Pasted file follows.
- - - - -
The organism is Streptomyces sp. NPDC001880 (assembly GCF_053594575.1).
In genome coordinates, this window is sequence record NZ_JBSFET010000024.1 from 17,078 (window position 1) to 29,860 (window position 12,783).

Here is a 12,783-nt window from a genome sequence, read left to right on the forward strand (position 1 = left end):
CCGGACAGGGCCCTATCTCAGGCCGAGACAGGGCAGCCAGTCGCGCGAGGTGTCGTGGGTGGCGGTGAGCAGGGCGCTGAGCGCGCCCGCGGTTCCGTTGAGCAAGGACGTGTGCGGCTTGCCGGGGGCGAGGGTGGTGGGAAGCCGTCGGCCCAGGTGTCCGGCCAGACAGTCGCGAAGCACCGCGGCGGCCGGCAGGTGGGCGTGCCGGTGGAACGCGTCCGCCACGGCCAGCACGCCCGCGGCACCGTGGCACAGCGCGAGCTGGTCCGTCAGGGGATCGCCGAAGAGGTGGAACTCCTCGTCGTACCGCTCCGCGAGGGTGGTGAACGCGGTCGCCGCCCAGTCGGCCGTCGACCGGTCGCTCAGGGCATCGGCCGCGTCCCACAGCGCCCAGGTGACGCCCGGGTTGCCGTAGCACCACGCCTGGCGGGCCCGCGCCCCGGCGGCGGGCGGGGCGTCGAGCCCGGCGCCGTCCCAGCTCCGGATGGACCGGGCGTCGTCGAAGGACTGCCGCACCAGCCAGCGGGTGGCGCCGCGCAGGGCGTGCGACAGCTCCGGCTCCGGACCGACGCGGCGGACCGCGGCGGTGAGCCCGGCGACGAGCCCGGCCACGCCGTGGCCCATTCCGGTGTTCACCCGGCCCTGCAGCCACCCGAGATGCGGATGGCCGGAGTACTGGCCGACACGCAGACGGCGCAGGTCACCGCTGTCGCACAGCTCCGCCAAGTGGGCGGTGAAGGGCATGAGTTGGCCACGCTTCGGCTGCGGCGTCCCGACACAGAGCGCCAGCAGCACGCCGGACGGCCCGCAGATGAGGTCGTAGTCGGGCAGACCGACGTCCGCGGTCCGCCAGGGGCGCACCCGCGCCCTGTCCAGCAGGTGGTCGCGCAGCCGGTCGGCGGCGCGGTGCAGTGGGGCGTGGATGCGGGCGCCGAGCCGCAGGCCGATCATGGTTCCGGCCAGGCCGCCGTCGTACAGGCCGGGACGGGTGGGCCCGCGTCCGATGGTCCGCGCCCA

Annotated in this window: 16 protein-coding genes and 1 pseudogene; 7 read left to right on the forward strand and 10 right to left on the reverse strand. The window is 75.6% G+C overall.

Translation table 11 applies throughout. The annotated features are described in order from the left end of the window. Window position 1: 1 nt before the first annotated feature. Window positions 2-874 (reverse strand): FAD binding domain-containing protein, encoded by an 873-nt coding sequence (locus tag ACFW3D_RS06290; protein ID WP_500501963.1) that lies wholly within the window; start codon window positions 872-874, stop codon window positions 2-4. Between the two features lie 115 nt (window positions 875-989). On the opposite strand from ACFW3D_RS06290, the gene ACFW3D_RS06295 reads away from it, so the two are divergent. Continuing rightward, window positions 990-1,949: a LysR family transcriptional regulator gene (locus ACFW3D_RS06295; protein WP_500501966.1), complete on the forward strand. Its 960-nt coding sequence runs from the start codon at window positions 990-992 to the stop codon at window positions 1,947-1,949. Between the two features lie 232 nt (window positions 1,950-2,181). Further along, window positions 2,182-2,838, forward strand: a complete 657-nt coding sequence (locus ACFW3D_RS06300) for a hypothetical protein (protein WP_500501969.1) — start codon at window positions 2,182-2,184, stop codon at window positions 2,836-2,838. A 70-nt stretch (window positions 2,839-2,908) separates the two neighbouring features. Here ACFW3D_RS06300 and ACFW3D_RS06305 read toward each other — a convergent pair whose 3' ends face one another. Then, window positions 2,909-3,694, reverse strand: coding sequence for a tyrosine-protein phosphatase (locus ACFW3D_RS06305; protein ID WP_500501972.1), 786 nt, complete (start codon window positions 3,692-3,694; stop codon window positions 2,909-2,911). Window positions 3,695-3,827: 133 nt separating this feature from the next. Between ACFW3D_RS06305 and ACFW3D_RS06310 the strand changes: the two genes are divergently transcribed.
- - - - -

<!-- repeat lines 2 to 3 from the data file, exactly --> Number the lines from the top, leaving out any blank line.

In genome coordinates, this window is sequence record NZ_JBSFET010000024.1 from 17,078 (window position 1) to 29,860 (window position 12,783).

Here is a 12,783-nt window from a genome sequence, read left to right on the forward strand (position 1 = left end):